Betrayal, Revenge and Metal Furniture, Owen Hatherley on Ungentle

28 October 2022

Writer Owen Hatherley leads a talk as part of the public programmes for Ungentle, a new film by Huw Lemmey in collaboration with Onyeka Igwe.

The young members of the British ruling class who turned to the far left or to espionage during the 1930s often shared a particular experience of moving from a Britain seen as hopelessly conservative, repressed and retrograde, to a Central Europe marked by social reform, sexual libertarianism, utopian architecture and modern design.

Many then saw that idealistic Europe crushed by fascism, and were forced to try to realise its ideas at home. From Christopher Isherwood and Stephen Spender, to Anthony Blunt and Kim Philby, the discovery of the lands between France and Russia were crucial to the decision to betray or to attempt to destroy their class.

In dialogue with Ungentle’s themes of espionage, sexuality, Englishness and modern design, Hatherley discusses how that generation brought back what they’d seen in Berlin and Vienna, and how, in conjunction with a generation of exiles from those countries, they tried to reinvigorate or subvert the place they’d come from.

  1. Mark Fisher, ‘Smiley’s Game: Tinker, Tailor, Soldier, Spy’, in Ghosts of My Life: writings on depression, hauntology and lost futures (Winchester: Zero Books, 2014), 64-73.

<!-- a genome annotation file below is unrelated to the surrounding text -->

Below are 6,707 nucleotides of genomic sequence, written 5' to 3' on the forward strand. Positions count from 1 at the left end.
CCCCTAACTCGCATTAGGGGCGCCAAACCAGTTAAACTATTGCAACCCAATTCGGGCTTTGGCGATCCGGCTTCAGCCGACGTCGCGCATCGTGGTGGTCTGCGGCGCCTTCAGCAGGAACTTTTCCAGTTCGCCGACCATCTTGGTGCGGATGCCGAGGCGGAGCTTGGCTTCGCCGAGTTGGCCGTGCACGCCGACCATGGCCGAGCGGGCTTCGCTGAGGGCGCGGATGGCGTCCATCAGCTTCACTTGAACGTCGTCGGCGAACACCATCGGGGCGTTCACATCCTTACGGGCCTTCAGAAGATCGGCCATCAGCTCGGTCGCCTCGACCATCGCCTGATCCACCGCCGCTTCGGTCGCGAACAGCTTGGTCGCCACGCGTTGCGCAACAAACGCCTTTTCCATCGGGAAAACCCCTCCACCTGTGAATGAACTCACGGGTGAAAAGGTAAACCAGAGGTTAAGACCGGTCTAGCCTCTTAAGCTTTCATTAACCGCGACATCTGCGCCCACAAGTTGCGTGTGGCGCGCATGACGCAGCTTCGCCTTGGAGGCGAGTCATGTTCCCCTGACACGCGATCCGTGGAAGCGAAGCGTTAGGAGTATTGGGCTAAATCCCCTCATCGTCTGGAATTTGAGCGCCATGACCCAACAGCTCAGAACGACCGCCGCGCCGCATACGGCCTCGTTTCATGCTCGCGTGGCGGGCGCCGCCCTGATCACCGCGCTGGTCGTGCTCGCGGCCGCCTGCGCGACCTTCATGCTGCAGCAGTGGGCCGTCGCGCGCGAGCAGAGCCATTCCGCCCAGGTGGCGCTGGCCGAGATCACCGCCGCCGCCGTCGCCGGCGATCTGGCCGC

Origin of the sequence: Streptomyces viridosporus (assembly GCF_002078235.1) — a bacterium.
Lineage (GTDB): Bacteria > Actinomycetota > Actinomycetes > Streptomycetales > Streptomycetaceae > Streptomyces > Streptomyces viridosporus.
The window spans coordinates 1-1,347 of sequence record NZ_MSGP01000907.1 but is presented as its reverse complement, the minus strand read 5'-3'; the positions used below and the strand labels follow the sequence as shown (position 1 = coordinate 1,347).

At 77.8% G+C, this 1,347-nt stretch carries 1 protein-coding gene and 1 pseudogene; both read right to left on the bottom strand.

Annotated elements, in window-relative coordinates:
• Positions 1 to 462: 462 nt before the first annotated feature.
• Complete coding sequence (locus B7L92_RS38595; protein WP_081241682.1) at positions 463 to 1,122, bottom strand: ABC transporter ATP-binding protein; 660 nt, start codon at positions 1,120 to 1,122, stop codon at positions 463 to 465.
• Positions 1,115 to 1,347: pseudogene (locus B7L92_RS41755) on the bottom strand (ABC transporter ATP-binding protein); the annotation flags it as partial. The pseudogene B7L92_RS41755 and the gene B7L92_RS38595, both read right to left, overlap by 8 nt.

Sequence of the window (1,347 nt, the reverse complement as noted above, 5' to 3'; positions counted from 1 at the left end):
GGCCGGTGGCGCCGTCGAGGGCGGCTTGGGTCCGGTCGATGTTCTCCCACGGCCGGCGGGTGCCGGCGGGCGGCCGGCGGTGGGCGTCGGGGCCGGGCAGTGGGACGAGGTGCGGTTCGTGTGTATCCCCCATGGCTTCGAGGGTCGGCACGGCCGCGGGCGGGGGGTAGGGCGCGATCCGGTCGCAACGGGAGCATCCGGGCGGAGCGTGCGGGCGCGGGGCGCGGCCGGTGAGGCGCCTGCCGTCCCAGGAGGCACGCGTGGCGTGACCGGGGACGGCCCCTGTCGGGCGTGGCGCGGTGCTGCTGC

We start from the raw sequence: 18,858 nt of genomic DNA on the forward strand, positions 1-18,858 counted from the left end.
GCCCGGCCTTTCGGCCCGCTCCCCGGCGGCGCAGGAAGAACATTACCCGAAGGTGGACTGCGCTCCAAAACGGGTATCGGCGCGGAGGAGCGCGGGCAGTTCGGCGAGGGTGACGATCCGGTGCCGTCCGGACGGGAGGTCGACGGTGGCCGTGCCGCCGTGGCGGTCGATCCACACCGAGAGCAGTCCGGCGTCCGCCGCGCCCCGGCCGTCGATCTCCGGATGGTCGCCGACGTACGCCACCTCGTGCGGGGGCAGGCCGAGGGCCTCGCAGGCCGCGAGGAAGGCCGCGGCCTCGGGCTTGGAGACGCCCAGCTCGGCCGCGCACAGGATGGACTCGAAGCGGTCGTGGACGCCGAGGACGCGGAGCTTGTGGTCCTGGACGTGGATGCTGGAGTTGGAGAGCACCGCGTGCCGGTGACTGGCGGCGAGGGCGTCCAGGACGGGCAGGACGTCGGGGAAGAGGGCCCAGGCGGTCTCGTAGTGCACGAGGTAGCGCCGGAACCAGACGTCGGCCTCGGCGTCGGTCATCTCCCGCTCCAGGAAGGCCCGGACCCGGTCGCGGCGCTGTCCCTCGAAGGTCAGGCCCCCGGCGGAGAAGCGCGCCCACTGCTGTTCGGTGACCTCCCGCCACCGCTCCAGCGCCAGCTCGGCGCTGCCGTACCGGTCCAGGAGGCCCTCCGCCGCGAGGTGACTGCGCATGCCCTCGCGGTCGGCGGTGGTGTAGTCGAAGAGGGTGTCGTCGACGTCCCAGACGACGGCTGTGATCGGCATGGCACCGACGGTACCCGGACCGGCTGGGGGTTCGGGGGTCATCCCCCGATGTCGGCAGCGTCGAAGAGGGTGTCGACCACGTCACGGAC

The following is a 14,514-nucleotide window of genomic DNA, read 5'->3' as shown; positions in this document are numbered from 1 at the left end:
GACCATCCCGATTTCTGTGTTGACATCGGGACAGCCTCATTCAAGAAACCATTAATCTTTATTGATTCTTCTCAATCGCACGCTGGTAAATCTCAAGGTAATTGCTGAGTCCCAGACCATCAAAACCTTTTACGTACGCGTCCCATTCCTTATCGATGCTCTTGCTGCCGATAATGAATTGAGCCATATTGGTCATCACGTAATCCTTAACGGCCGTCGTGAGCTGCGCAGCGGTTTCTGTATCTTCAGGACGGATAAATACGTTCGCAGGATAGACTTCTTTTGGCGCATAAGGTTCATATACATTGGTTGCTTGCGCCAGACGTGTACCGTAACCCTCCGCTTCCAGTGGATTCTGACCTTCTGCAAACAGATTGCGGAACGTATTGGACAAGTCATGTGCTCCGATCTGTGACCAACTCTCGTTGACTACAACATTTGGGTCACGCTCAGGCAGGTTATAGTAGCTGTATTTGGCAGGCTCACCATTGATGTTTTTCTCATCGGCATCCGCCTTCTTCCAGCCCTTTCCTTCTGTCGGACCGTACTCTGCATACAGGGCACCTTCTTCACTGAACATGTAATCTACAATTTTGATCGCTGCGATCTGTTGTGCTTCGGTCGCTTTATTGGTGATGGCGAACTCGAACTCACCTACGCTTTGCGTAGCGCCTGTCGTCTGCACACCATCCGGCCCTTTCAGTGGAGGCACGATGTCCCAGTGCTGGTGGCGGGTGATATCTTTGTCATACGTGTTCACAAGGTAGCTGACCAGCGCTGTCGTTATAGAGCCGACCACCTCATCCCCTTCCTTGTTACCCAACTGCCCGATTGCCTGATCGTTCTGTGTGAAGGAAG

‘Functional’, an illustration by Osbert Lancaster to Homes Sweet Homes, by Osbert Lancaster.

    Christopher Isherwood, Christopher and His Kind. New York: Farrar, Straus and Giroux, 1976.

    Stephen Spender, The Temple. London: Faber & Faber, 1988. 

    Kim Philly, My Silent War: The Autobiography of a Spy. London: Macgibbon & Kee, 1968.

    Anthony Blunt, Artistic theory in Italy, 1450-1600. Oxford: Oxford University Press, 1963.

    Rudolf Wittkower, Architectural Principles in the Age of Humanism. New York: W. W. Norton & Company, 1971.

    Geoffrey Scott, The Architecture of Humanism: A Study in the History of Taste. London: Elsevier Science & Technology, 1980.

    Miranda Carter, Anthony Blunt: His Lives. New York: Farrar Straus & Giroux, 2001.

    John Cornford, Communism was my Waking Time. Moscow: Foreign Languages Publishing House, 1958.

    Wilhelm Reich, The Sexual Struggle of Youth. London: Socialist Reproductions, 1972.

    Wilhelm Reich, The Invasion of Compulsory Sex-Morality. London: Souvenir Press, 1972.

    Jürgen Kuczynski, The Condition of The Workers In Great Britain, Germany and The Soviet Union, 1932-38. London: Left Book Club, 1939.

    Edith Tudor-Hart: In the Shadow of Tyranny, edited by Duncan Forbes. Hatje Cantz/National Galleries Scotland/Wien Museum, 2013.

    Margery Spring Rice, Working-Class Wives: Their Health and Conditions. London: Penguin Books, 1939.

  2. Owen Hatherley writes about politics and aesthetics for the Guardian, the London Review of Books and others. He received a PhD in 2011 from Birkbeck College, University of London, for a thesis published in 2016 as The Chaplin Machine (Pluto Press, 2016). He is the author of many books, including Militant Modernism (Zer0, 2009), A Guide to the New Ruins of Great Britain (Verso, 2010) and Landscapes of Communism (Penguin, 2015). His most recent books are Modern Buildings in Britain: A Gazetteer (Penguin, 2022) and Artificial Islands (Repeater, 2022). He is the editor of The Alternative Guide to the London Boroughs (Open City, 2020), a commissioning editor at Jacobin, and the culture editor of Tribune.

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